Minn. Colleges Focusing on Low-Income Students
Growing Numbers of Poor Students Getting Help with Jobs, Housing
ST. PAUL, Minn. (AP) — Minnesota State Colleges and Universities is putting an emphasis on addressing basic human needs in hopes of improving results for its growing proportion of low-income students.
The assistance provided by the state’s largest higher education system includes everything from work-study jobs and housing referrals to cash for child care and oncampus food banks, the St. Paul Pioneer Press (http://bit.ly/1NSbTgC ) reported. Many of the system’s 31 schools also have retrained some staff and faculty on how to interact with students facing poverty.
“When students come from a background of poverty, there is this shift that they need to make in struggling to survive day by day to planning for their future. It takes time to make that change,” said An Garagiola, a student at Century College in White Bear Lake, where she received help securing a work-study job.
About 390,000 students are enrolled in Minnesota State Colleges and Universities.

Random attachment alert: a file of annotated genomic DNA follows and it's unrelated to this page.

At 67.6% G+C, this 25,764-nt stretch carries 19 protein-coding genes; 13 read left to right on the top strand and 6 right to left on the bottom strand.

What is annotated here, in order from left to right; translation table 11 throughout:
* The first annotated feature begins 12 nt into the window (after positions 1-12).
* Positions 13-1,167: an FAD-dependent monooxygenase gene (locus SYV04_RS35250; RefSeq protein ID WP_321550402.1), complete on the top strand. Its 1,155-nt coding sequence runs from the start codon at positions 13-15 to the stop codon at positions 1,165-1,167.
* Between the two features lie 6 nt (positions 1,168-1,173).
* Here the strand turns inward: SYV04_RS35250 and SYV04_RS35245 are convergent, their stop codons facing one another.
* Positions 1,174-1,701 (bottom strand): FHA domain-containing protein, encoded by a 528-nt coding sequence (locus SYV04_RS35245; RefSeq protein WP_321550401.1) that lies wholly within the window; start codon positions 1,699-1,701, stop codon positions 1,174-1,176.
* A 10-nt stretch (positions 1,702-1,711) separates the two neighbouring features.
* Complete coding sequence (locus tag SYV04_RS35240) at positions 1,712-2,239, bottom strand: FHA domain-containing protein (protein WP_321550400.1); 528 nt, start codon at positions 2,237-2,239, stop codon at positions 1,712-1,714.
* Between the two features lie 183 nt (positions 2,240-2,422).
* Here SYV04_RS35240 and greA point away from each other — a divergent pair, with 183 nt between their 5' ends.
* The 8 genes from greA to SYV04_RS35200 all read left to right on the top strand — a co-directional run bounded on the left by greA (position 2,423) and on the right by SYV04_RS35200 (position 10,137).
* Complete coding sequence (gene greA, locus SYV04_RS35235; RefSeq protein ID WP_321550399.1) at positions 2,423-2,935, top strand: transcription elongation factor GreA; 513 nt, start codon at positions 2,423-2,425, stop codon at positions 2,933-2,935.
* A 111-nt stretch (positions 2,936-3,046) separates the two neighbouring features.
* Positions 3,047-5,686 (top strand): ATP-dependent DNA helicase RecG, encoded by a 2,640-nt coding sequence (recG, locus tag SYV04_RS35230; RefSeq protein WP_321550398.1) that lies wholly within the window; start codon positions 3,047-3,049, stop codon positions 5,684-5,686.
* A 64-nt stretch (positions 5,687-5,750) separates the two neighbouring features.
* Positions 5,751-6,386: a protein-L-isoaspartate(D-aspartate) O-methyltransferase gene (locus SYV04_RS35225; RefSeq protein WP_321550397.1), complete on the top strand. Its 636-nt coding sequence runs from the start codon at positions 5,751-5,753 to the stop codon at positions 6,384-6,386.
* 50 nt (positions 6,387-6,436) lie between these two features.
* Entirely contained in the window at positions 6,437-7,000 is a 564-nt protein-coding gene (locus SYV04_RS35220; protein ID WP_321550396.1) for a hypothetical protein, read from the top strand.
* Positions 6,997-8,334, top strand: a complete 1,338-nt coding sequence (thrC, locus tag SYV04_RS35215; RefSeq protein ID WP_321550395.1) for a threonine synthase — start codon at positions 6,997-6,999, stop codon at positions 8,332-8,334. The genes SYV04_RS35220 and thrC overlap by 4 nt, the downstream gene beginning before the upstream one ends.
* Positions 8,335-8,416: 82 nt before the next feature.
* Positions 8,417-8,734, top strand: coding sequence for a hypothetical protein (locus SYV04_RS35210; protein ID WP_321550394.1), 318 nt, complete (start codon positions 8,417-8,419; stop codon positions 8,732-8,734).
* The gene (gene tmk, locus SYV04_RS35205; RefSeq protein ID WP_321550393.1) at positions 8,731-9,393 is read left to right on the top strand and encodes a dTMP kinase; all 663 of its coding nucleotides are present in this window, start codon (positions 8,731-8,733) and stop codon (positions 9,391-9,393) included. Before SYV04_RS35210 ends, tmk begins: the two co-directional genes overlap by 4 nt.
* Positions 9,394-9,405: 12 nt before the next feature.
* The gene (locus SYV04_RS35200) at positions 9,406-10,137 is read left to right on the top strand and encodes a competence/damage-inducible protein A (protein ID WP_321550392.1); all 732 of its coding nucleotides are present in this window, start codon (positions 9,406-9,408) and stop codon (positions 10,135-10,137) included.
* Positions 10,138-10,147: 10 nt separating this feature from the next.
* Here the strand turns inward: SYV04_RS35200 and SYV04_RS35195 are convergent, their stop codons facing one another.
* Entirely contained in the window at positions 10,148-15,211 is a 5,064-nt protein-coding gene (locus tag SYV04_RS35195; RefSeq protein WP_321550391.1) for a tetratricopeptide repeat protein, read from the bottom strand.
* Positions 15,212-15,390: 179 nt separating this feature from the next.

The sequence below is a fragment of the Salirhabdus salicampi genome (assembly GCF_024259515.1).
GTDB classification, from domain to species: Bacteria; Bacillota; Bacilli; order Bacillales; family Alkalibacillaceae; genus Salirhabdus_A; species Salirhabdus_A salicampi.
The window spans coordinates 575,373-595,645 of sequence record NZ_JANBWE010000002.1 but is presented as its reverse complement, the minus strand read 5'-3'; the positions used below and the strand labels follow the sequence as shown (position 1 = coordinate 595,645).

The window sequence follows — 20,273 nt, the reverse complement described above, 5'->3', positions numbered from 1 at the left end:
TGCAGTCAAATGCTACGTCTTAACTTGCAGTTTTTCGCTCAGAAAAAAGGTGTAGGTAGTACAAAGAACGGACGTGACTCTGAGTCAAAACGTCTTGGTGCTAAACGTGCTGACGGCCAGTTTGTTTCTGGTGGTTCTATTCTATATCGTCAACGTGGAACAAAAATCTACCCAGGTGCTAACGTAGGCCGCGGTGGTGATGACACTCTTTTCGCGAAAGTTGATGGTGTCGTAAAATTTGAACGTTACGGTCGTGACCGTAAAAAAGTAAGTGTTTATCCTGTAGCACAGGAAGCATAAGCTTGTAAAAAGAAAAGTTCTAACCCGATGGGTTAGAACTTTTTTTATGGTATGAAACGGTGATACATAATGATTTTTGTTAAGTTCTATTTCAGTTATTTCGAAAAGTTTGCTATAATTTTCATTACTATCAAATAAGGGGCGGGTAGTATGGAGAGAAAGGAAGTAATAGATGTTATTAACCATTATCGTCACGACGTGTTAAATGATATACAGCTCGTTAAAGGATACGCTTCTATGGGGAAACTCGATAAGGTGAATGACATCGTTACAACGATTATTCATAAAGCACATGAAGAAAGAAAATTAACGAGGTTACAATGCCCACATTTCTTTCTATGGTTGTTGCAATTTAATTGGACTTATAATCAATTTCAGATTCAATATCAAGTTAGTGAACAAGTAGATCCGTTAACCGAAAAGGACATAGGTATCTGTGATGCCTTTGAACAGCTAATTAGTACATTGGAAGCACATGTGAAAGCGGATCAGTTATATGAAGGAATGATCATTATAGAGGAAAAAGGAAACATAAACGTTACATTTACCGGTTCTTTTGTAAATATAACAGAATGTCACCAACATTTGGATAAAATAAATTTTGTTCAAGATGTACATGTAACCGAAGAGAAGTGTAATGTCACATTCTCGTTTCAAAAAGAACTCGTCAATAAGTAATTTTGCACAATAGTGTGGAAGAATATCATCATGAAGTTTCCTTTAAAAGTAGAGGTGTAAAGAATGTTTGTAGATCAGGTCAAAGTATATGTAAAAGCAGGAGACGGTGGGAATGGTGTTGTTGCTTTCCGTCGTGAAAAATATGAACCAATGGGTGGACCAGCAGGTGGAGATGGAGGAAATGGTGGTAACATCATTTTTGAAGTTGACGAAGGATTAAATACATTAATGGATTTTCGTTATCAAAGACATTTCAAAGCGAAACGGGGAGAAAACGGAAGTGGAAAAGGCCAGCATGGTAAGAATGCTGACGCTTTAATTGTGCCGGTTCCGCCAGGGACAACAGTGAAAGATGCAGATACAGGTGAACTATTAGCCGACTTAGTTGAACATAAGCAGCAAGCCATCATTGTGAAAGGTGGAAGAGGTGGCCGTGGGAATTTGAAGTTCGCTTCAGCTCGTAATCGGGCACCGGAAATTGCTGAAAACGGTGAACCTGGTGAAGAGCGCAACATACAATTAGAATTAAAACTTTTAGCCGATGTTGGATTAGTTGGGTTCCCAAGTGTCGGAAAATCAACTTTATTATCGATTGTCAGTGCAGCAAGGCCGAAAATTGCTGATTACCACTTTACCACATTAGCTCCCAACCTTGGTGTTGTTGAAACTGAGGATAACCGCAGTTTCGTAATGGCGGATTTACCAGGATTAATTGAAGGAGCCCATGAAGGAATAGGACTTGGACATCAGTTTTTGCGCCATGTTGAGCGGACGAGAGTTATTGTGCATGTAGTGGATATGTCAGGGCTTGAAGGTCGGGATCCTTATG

More than one-third of the system’s students are eligible for income-based federal Pell Grants, compared to less than one-fourth of its students a decade ago.
Minnesota State Colleges and Universities is starting to view poverty as a problem its leaders must address because “this is Minnesota’s future workforce,” said Chancellor Steven Rosenstone.
Rosenstone recently organized poverty training for Minnesota State Colleges and Universities’ board of trustees, college and university presidents and central office workers. At the meeting last month, he asked school leaders to consider low-income students a priority as they update campus diversity plans in the coming months.
Rosenstone wants the system’s schools to expand services for needy students and revise procedures to help those students succeed.
Last month, Century College converted a spare classroom into a student services center modeled after a resource at Minneapolis Community and Technical College, where students can find a free food shelf, legal services and referrals, and financial assistance for child care. The center at Century already has served students who are war veterans, widows and victims of domestic violence and drive-by shootings.
At Normandale Community College in Bloomington, where 62 percent of students are Pell-eligible, low-income students also have access to a food pantry, along with cash for emergency child care and a range of other programs designed to help them stay enrolled.
“We have recognized that it is not an inner-city problem, it’s an everybody problem,” Normandale President Joyce Ester said.
Information from: St. Paul Pioneer Press, http://www.twincities.com